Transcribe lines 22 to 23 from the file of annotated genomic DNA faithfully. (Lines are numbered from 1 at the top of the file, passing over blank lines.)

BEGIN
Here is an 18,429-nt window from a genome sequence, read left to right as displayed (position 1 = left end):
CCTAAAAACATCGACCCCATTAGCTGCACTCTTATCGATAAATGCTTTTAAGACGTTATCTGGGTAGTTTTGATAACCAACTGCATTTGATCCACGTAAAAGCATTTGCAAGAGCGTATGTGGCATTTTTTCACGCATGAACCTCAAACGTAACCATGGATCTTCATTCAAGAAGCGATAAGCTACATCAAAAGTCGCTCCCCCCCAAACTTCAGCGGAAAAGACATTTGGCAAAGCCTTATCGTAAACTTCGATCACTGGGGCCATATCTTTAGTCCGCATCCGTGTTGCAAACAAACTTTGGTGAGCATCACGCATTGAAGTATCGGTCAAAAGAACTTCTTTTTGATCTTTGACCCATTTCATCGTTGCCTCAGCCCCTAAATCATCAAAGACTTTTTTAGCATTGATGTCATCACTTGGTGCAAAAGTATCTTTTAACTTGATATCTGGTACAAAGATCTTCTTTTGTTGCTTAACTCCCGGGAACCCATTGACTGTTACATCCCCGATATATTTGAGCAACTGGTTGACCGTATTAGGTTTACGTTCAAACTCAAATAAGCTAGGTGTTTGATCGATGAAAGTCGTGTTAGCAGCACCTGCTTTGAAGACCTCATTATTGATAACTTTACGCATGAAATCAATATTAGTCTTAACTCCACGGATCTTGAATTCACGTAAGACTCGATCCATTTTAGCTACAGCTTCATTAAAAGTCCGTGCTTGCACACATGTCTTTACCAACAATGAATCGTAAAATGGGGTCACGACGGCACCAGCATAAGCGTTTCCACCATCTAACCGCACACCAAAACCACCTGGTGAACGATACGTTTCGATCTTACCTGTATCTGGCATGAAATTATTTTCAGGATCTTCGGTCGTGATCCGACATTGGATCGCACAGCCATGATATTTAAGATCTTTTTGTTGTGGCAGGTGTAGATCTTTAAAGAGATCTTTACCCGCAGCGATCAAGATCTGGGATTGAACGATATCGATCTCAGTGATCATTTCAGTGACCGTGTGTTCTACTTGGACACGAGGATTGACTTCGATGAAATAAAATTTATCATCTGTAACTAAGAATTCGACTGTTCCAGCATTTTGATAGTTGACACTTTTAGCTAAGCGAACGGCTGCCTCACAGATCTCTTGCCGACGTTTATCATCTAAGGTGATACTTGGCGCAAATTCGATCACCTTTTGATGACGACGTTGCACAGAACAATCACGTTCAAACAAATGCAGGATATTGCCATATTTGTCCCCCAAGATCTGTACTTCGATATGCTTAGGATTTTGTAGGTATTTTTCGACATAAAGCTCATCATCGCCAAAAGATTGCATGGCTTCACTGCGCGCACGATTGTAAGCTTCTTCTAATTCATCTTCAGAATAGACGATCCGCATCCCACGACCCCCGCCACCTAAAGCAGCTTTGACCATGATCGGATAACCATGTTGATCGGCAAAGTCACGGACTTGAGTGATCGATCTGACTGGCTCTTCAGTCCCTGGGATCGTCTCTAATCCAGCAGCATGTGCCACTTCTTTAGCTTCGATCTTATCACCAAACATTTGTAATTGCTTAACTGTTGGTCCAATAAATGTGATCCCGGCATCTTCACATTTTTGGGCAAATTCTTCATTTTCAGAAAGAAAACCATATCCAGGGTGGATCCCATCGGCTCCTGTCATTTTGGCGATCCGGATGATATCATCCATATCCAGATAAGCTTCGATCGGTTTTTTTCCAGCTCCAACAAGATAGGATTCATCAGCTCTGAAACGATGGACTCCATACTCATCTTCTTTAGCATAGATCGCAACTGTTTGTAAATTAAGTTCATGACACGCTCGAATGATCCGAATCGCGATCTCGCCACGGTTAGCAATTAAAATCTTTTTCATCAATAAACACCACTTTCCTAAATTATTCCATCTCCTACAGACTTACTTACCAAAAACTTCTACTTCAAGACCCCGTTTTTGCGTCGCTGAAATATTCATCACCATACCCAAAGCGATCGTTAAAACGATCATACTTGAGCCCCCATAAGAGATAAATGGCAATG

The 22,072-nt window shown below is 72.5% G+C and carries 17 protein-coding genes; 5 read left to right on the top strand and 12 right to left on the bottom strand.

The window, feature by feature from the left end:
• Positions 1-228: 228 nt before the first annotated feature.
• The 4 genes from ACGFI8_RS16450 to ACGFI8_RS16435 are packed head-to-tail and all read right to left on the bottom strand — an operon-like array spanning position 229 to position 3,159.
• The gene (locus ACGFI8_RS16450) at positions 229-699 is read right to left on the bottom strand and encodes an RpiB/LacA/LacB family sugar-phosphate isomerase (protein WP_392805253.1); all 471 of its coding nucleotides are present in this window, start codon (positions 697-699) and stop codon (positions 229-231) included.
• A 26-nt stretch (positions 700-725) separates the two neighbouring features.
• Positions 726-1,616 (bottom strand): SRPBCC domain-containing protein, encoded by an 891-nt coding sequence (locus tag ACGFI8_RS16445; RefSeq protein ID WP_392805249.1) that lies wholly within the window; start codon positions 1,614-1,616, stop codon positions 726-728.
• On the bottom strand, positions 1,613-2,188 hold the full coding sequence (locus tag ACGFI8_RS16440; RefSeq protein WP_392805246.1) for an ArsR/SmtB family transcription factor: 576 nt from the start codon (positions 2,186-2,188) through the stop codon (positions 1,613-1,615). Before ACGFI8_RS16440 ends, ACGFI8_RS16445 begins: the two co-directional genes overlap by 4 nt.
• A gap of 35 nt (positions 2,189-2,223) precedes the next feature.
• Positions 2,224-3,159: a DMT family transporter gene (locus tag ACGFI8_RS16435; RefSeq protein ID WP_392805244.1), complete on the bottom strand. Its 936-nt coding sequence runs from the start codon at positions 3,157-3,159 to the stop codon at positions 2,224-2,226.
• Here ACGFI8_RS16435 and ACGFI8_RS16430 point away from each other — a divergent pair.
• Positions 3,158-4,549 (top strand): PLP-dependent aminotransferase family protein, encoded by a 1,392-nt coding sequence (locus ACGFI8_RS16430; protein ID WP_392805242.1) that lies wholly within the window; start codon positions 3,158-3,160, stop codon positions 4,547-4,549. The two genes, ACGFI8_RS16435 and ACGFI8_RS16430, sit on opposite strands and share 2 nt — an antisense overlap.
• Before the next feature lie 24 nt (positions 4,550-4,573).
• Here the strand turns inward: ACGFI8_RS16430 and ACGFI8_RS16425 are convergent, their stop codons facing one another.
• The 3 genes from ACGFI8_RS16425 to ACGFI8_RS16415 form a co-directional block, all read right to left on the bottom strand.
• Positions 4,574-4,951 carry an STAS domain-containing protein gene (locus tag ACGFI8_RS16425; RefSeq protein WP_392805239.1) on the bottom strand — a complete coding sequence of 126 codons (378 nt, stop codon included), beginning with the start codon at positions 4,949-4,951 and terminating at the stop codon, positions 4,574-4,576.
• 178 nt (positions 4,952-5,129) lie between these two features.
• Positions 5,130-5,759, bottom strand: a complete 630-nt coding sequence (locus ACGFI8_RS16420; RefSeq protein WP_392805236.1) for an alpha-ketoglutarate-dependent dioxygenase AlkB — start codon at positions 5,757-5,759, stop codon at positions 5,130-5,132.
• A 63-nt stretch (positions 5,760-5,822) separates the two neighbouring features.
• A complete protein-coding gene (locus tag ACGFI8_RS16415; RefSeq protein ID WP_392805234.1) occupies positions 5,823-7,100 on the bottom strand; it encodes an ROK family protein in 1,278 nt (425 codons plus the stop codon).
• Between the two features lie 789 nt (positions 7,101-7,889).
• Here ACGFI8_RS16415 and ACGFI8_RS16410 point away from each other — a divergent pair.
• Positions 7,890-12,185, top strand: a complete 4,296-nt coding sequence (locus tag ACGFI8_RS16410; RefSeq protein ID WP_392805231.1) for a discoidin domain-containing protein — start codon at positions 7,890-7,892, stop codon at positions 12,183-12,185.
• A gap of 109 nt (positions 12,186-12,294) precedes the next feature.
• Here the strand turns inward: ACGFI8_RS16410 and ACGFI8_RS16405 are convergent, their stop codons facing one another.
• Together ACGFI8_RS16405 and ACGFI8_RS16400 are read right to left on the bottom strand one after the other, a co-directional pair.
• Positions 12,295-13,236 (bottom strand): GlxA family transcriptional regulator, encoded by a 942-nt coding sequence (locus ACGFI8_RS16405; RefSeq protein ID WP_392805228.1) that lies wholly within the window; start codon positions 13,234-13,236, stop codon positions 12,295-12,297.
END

• A complete protein-coding gene (locus tag ACGFI8_RS16415; RefSeq protein ID WP_392805234.1) occupies positions 5,823-7,100 on the bottom strand; it encodes an ROK family protein in 1,278 nt (425 codons plus the stop codon).
• Between the two features lie 789 nt (positions 7,101-7,889).